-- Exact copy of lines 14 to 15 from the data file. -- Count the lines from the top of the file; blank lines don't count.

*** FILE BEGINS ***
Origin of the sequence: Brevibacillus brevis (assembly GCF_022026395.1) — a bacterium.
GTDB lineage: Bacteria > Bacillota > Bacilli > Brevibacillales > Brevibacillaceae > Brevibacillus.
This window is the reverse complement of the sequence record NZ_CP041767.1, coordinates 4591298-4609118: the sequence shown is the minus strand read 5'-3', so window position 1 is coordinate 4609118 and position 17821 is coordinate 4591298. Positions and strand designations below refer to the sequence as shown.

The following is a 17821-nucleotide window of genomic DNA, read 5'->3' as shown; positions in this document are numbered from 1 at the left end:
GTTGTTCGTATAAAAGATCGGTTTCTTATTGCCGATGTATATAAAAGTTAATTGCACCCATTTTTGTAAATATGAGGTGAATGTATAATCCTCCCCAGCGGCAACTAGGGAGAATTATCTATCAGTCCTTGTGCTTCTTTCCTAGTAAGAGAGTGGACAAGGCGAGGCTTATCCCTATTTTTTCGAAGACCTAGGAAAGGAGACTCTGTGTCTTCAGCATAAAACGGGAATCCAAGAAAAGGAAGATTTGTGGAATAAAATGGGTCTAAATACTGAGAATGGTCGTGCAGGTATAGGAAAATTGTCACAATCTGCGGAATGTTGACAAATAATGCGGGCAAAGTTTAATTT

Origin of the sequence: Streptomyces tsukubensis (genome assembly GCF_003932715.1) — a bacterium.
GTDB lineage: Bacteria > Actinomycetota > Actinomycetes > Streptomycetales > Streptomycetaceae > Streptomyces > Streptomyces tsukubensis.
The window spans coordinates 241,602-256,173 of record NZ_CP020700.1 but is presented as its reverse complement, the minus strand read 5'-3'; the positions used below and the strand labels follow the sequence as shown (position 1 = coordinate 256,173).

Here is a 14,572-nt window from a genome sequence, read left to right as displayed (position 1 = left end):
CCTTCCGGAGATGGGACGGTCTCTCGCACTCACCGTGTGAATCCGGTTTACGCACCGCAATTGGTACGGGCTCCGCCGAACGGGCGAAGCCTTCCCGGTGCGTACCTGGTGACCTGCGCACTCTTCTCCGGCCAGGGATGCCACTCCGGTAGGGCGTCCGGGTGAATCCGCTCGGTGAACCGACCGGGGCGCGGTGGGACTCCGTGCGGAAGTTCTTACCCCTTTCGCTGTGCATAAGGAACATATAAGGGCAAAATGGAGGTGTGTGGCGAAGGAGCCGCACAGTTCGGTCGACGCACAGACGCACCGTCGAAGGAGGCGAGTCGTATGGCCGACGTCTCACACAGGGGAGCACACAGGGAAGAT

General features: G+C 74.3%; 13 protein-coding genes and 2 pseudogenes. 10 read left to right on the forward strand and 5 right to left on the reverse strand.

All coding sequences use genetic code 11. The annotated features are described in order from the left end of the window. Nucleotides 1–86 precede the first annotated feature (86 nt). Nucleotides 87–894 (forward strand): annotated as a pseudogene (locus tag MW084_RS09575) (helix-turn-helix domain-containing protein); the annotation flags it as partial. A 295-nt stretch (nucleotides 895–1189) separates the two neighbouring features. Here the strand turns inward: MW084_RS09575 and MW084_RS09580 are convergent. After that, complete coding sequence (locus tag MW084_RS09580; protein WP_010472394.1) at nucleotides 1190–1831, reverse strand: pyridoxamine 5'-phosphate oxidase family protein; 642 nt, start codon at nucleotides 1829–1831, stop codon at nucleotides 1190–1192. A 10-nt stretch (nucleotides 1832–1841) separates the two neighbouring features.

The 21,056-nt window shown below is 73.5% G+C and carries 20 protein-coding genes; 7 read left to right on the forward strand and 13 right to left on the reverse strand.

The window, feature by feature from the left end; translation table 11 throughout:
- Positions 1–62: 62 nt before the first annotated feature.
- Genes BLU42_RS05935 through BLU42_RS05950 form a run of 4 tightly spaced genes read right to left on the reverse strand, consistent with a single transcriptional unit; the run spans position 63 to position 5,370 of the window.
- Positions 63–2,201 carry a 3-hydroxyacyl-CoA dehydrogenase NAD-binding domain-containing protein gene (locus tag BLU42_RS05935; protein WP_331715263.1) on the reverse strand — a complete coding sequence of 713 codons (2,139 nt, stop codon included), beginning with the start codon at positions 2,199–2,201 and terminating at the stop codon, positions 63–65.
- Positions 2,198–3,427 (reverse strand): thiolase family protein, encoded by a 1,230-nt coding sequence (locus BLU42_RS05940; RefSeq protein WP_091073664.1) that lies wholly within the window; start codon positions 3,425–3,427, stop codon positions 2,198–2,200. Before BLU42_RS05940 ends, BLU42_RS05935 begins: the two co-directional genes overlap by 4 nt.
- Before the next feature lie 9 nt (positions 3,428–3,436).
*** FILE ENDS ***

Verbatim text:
The window, feature by feature from the left end; translation table 11 throughout:
- Positions 1–62: 62 nt before the first annotated feature.